Most of these health workers are engaged in fulltime activities, but whenever the polio campaign is announced, they take time off to volunteer. They are paid only Rs 50 per day for a shift from 9 am to 4 pm but this paltry sum does not affect their dedication.
Tapati Saha (56), the deputy chief municipal health officer, said of the 6,803 health workers involved in the polio programme, more than 4,000 are volunteers. They get Rs 225 for five days on an honorarium basis.
Sumana Nag (24) teaches swimming at the Southern Avenue Swimming club from 6 am to 9 am, but asks her employees to adjust for the five days of a polio programme. “I feel I am doing a noble deed by giving my time. I first volunteered when my cousin Ankita Dey (18) could not attend due to her exams,” she said from ward number 82 booth at the Gariahat mod. Ankita still volunteers at the Lake Girl’s High School booth in spite of her oncoming HS exams.
Arati Das (42) comes all the way from Kasba to Gariahat to volunteer. A housewife, she considers being a part of the polio campaign as ‘a small contribution to society’. In fact, Arati’s sister-in-law Shelly Das (37) also volunteers at the Chittaranjan High School booth in Kasba. “Ours is a big joint family, so whenever we volunteer, someone always manages the cooking and housework,” Arati said.
Rajiv Bhattacharya (36) is an electrician but volunteers for the house to house polio campaign in Tangra, ward no 59. “A team of two covers about 126 homes in a day. If a child is sleeping or is away, we go back again after sometime. When some parents appear reluctant, we try to convince them our vaccine and training is just as good. Volunteers are given an intensive training each time before the campaign,” he said.
Sandhya Bhattacharya (54) is one of the six supervisors of the Intensive Pulse Polio Immunization (IPPI) plan of ward no 59. After being associated with health work for the last 22 years, all she gets today is about Rs 2000 per month. “The pay is extremely less. We have been hearing it may increase since long. I am happy though, as I started off only with Rs. 200 per month,” she said.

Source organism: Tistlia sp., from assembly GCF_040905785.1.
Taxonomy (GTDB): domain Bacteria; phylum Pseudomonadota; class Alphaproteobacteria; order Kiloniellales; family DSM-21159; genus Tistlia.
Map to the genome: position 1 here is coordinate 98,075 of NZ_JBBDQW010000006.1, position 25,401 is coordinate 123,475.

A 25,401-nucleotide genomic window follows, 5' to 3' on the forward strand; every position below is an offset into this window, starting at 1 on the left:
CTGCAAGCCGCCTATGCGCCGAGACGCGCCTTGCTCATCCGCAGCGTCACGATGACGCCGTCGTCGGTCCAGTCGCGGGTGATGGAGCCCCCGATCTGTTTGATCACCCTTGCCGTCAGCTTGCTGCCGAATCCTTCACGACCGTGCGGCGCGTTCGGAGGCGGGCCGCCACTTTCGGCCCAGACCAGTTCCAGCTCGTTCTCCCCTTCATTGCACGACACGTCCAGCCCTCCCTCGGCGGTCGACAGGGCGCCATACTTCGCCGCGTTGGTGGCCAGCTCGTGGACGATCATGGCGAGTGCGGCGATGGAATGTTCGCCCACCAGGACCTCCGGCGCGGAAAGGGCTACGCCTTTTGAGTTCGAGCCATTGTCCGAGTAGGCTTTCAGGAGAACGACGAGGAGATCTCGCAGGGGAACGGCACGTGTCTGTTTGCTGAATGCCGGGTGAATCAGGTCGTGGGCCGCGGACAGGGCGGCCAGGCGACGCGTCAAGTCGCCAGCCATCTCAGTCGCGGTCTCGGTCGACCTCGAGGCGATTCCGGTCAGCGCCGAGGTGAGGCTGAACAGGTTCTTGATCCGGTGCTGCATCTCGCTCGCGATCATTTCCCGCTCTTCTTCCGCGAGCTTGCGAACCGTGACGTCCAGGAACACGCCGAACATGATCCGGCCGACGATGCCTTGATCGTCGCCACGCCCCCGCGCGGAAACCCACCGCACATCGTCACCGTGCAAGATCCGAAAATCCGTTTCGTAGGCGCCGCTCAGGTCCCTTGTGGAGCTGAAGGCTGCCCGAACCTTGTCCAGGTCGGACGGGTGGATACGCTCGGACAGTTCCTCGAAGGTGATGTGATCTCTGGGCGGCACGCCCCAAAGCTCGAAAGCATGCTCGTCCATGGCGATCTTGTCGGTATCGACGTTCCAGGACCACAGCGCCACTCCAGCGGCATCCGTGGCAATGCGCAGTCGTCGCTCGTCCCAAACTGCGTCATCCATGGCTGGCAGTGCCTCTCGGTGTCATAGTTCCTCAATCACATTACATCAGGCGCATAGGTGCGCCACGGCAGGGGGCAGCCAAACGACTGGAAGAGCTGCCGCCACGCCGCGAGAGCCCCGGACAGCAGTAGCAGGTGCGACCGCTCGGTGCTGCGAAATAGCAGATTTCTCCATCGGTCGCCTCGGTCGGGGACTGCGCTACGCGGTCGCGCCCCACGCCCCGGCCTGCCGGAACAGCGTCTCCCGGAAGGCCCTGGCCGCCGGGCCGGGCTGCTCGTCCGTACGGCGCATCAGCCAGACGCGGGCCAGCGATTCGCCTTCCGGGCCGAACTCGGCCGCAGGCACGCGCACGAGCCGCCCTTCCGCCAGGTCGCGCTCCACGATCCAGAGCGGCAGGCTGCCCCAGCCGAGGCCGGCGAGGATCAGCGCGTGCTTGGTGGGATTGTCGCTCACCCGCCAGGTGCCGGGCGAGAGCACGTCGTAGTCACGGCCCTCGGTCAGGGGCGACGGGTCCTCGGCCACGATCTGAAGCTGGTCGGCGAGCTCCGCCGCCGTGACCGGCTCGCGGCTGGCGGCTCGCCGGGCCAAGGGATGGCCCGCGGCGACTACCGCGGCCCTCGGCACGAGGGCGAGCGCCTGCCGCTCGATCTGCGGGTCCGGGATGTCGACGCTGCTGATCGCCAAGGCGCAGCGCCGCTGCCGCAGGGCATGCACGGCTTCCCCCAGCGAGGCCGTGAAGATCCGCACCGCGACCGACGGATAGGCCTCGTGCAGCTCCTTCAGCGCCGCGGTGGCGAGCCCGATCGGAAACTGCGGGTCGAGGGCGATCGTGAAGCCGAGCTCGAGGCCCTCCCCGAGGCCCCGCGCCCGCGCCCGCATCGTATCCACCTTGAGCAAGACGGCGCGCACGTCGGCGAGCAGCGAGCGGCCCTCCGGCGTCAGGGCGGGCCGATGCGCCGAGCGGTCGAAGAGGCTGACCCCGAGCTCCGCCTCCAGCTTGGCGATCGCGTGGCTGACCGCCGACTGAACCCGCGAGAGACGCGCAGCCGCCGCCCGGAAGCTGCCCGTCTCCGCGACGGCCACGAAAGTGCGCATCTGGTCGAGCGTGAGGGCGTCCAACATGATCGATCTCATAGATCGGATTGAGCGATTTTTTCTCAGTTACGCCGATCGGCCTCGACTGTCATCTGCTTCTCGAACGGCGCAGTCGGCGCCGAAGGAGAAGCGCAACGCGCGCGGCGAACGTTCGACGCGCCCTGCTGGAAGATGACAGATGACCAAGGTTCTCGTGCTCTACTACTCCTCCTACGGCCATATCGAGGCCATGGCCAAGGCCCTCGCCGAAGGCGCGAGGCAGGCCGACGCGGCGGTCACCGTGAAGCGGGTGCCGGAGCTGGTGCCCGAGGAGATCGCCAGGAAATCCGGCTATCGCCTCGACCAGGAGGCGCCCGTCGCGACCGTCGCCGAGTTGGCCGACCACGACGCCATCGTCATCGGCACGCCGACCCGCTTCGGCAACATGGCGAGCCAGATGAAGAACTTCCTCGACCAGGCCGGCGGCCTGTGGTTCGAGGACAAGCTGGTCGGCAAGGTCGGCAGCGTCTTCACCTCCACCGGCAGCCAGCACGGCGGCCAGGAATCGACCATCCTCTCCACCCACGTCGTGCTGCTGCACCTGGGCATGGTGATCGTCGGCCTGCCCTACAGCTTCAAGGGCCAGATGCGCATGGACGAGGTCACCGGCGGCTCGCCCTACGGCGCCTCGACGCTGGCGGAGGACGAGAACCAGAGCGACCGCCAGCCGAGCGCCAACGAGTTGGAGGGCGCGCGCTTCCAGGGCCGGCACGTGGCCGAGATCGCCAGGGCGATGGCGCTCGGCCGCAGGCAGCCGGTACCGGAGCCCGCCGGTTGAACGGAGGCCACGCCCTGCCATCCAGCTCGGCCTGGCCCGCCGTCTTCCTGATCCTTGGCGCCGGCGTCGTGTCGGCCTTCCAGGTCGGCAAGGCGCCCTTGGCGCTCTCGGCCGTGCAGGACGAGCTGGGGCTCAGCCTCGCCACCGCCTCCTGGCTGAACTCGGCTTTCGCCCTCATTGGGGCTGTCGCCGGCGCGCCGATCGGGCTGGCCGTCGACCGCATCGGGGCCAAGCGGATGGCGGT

“We feel that the compensation for these volunteers is very less in comparison to their efforts and the importance of the work. However, this pay scale has been fixed by the Centre so it is up to it to increase. It would definitely give a boost to health work if the pay is increased,” said Tapati.
This article got bunked for it was felt that people volunteering for such a measly sum is not a big deal. For people are in need of money anyways and will take up any job that gives assured money. Besides, the success of the polio campaign has come under scanner recently for various reasons-- like the type of vaccine used, the technical expertise of the volunteers. Both points agreed to.
But with an emotional attachment to the legwork and information that I gathered, I find no reason to not put it here. For something is being done, and something need be thus written to acknowledge it.
From what I gathered from talks with volunteers and the deputy chief municipal officer, is that all the volunteers are given training sessions before each campaign and provided with insulated ice-boxes so that the vaccine remains safe. Whatever may be the doubts or cynicism, here's a government motivated movement that is regularly carried out on a massive scale. As I said in the article before, at least 4,000 people work for as less as 225/- for five days to keep campaign going. The least that the Centre can do is to fix decent scales so that more people, who want money and are prepared to slog for it, get a worthy platform to do their bit.